As AI becomes more “human,” how can actual humans differentiate themselves and their work?

Professor Stephen Grimm’s students are exploring that question and others in their Philosophy of Human Nature course this semester.

“What we’re really trying to figure out is whether AI could replicate human nature and whether in the future, [when]we’ll be living among AI—whether or not AI is going to be used to help us or harm us,” said Sarah Kidwai, a first-year student at Fordham College at Rose Hill who is majoring in chemistry.

Using Philosophical Skills to Unpack AI

The course includes some required texts, such as works by Plato and Aristotle, as well as other materials that are left up to the instructor each semester.

Grimm said that he thought students would enjoy the chance to dive into AI. He assigned them several current research articles, including “The curious case of uncurious creation” by Lindsay Brainard, an assistant professor at the University of Alabama, published in the journal Inquiry this fall. Brainard defined creativity as something that requires the maker to have both agency and curiosity, which, she wrote, are two things that current AI models do not have.

Clara DeVito and Sarah Kidwai, first-year students, discuss AI and creativity after Professor Stephen Grimm’s class.

In early October, students worked in groups to put this definition to the test. They discussed tasks such as a bird building a nest or a student writing a research paper, and had to make an argument as to why they were or weren’t creative. They then compared their responses to Brainard’s definition of creativity and examined a larger question: Can AI be considered creative?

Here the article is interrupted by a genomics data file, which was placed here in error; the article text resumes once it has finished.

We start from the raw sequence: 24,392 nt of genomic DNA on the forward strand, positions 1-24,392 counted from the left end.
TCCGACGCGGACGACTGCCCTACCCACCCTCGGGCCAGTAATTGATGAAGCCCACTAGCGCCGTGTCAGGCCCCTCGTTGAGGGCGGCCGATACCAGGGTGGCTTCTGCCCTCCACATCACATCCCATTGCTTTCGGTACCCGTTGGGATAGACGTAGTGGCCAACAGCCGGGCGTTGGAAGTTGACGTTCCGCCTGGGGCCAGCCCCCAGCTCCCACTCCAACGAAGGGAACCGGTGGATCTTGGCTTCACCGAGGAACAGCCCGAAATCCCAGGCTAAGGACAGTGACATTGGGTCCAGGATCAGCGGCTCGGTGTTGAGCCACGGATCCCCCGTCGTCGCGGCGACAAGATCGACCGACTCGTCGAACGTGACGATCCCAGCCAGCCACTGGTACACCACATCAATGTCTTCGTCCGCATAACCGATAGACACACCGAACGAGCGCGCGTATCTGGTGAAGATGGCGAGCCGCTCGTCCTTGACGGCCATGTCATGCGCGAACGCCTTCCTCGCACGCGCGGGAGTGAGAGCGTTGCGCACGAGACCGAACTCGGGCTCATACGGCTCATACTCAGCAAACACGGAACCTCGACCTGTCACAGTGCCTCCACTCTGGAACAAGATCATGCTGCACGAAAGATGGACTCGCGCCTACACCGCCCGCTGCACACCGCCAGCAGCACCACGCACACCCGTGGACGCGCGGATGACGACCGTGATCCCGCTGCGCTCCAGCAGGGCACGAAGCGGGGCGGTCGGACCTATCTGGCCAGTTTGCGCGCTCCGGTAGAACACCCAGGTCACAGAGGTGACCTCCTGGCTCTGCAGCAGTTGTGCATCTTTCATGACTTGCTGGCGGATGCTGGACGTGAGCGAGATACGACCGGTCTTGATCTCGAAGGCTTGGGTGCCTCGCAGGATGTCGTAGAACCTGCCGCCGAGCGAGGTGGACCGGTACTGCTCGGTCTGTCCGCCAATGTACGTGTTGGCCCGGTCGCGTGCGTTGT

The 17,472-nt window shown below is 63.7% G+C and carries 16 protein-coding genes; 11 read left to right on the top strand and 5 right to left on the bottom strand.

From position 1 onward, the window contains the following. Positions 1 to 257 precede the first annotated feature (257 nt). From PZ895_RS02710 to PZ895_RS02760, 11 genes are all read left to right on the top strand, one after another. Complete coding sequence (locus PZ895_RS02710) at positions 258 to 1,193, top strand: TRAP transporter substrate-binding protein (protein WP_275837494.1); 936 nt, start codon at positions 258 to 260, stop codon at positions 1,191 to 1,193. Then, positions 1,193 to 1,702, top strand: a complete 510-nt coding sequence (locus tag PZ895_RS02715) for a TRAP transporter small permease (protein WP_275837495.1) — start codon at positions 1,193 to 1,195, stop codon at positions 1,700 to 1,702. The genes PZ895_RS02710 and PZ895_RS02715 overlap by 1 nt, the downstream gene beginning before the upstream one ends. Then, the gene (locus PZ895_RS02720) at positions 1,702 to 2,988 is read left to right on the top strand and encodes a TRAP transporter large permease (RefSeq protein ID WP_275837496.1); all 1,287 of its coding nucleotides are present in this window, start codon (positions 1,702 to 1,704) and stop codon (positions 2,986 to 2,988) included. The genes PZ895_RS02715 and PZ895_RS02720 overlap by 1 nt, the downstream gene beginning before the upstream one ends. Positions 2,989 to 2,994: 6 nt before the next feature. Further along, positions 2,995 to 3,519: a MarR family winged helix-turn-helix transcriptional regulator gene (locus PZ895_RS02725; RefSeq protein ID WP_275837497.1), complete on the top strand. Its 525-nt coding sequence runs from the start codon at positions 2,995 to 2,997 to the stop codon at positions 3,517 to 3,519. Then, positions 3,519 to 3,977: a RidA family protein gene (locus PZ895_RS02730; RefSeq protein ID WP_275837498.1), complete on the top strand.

Grimm initially asked the class this question, and almost all said no, based on Brainard’s definition. But then he cited examples, such as a working paper out of the Wharton School of Business’ Mack Institute, which found that “ChatGPT can generate higher quality business innovation ideas than MBA students.”

“I didn’t think that AI could be creative, but now, I’m starting to think maybe,” Kidwai said. “On TV, there’d be an episode where robots take over [and]it sounds kind of crazy, but I feel like there is a potential for something like that.”

For Aidan Nanquil, who is a first-year student at Fordham College at Rose Hill majoring in philosophy, studying a current issue like AI in this discipline was a new experience.

“I really only studied ancient, medieval, modern [philosophy], so starting off a philosophy class with AI and the philosophy of artificial intelligence—I was so unprepared because there were so many different things to consider, so many different questions,” he said, adding that he liked that the class was different than other philosophy courses.

Students in Professor Stephen Grimm’s philosophy course debated whether AI could be creative.

Examining Human Understanding

Grimm said that he hoped the students would learn how to approach challenging topics like AI in a philosophical way—”just trying to probe as deeply as possible about human understanding and human consciousness.”

Many of the students said that the course opened their eyes to how much AI could impact society.

Lauren McNamara, a first-year Fordham College at Rose Hill student majoring in biology, said she wondered how the job market would change as she prepares to enter the workforce.

“Is the job I’m going to go into going to be available when I get there, especially after all my training?” she said.

But while some said that they were scared of the consequences, Nanquil said that he enjoyed getting to dive into these big picture questions.

“A big part of why I love this class is because I want to figure out what makes us essentially human,” he said. “Philosophy, for me, is still important, because it’s about figuring out what makes us unique and sharing that humanity with each other.”